Rural Scenario in India

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Rural Scenario in India

Out of a billion population, over 65% people are presently living in villages and about 35-40% families, who earn less than US$ 275 per annum are classified as poor. Presently, about 25% of the villages do not have assured source of drinking water for about 4-5 months during the year and about 70-75% of the water does not meet the standard prescribed by WHO. Poor quality drinking water is adversely affecting the health and diarrhea is an important cause of infant mortality.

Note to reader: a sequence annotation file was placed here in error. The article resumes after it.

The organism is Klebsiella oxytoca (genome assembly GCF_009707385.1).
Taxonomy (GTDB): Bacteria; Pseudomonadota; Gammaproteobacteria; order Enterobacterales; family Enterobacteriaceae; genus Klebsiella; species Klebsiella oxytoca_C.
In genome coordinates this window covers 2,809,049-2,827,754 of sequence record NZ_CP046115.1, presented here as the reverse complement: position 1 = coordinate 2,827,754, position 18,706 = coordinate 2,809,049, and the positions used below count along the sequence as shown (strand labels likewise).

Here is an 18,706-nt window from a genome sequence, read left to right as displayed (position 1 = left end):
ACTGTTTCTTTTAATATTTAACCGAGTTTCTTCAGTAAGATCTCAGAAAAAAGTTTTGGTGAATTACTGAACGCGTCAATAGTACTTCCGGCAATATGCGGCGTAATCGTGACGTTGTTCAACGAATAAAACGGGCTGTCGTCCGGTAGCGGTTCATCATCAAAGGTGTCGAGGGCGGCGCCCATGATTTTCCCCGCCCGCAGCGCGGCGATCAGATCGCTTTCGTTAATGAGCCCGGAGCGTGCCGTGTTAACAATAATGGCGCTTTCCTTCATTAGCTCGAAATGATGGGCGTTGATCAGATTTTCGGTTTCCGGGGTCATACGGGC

Traditional Indian communities being male dominated, women have been suppressed till recently. While the average literacy rate in rural areas is around 50-65%, it is as low as 20-25% among women in backward areas. Education of girls was felt to be unnecessary in the past and this has seriously affected their quality of life. Illiteracy has also suppressed their development due to lack of communication with the outside world. They are slow in adopting new practices, which are essential with the changing times. Apart from lack of communication, social taboo has also hindered their progress. Several vested interests, both local and outsiders have exploited this situation. The rich landlords did not want any infrastructure development, which would benefit the poor, because of the fear that they would not get cheap labour to work on their farms. The local moneylenders did not want alternate financial institutions to provide cheaper credit needed by the poor. The traditional healers canvassed against modern medicine under the garb of religion and divine power. Thus, the poor continued to live in the clutches of the powerful, accepting it as their destiny. They avoided confrontation and preferred to live a voiceless and suppressed life. Tolerating the worst and hoping for better days has been their way of…...

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